Traditional baby gender bias declines to 16-year low in ’11

The China Post news staff

The China Post news staff–The traditional baby gender bias favoring boys over girls continued improving in 2011, with the gender discrepancy hitting its lowest level in 16 years, according to the Bureau of Health Promotion (BHP). Chiu Shu-ti, director-general of the BHP under the Department of Health, said yesterday that the childbirth ratio of boys to girls dropped to 1.079 last year. The figure places Taiwan at No. 12 in the world in terms of baby gender bias, down from the 3rd spot registered in 2003. Following increased public education and changes in people’s thinking, the ratio for the families’ third babies born also fell to its lowest level in 18 years with 1.134 boys born versus girls.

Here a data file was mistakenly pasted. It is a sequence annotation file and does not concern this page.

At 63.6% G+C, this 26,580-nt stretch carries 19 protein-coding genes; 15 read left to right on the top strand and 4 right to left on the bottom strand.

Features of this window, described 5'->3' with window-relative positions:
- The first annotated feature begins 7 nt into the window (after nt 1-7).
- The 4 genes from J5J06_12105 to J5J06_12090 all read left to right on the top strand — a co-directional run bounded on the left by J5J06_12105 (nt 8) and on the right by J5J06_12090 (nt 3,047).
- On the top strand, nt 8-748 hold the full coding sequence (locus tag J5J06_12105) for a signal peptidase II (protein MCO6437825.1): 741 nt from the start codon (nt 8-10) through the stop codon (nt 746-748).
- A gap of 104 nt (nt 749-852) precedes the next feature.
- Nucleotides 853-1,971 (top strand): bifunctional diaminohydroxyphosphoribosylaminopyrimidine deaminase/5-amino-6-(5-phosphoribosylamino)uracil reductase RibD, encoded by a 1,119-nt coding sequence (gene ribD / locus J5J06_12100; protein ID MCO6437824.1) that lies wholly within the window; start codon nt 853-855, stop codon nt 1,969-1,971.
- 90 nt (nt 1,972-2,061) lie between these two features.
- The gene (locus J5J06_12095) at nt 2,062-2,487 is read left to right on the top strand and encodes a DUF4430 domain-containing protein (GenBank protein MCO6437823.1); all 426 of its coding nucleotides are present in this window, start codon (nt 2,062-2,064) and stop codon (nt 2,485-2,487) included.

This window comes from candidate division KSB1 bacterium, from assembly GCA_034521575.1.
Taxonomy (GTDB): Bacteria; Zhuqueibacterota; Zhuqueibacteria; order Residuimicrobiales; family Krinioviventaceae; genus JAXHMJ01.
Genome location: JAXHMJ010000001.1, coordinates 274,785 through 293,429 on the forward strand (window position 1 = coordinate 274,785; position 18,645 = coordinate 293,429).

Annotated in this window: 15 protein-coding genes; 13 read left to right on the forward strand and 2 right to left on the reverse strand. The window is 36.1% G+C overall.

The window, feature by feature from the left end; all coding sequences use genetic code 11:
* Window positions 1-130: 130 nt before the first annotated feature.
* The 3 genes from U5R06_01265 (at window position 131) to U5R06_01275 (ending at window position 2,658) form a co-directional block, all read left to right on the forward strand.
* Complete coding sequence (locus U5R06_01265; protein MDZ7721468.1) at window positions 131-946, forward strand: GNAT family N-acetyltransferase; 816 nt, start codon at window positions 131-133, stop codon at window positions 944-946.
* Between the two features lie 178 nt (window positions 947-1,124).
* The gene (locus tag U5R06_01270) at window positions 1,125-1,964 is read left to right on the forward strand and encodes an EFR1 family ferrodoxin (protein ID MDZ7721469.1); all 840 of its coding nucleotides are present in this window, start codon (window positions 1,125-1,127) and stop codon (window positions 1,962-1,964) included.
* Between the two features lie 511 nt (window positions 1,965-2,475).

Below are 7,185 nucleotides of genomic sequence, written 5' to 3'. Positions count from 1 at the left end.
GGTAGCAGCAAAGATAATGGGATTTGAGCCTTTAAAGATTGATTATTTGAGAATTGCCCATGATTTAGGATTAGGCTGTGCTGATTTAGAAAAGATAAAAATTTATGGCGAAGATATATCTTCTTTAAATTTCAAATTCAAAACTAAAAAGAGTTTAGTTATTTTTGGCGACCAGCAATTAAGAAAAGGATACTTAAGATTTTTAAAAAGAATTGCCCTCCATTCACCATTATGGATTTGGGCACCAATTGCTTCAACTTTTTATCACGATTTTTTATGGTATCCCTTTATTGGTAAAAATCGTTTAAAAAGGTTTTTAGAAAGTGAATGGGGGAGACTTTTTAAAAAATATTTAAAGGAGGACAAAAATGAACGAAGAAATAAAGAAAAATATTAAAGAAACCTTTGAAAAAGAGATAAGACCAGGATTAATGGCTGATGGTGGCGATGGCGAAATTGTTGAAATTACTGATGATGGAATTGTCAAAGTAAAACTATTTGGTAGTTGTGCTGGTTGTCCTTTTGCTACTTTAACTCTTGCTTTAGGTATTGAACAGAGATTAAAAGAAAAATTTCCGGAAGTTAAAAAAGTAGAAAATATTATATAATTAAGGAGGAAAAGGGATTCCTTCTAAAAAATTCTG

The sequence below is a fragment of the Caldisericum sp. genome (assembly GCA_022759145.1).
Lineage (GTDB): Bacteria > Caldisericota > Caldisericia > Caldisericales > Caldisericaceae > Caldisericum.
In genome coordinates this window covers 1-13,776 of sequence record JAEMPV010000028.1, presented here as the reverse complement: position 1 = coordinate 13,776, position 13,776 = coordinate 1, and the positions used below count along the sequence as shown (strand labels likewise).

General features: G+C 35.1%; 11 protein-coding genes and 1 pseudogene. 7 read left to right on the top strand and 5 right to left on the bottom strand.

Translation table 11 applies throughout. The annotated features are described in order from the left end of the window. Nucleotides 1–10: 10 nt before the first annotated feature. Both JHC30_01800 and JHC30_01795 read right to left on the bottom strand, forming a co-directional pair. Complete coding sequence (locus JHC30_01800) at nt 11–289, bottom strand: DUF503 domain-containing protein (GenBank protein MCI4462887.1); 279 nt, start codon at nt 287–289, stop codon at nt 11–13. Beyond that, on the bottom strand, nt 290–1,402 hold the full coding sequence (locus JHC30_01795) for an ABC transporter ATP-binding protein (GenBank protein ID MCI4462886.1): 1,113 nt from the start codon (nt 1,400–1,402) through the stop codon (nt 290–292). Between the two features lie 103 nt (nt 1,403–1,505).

Chiu said that the ingrained traditional concept of favoring baby boys over girls has changed also because of the government’s promoting gender equality and close monitoring of childbirths at hospitals. Health officials at local-level governments often take action to gain further understanding when lopsided gender birth ratios occur at some districts or hospitals, Chiu said. She said parents should cherish all newborns because every one of them is unique and adorable, regardless of its gender. Some analysts said families had maintained traditional gender preferences for boys and discrimination against girls mainly because they needed more farm hands to work on the land for food. But more people in Taiwan have now abandoned the tradition because they can engage in various livelihoods outside the agricultural sector, they said.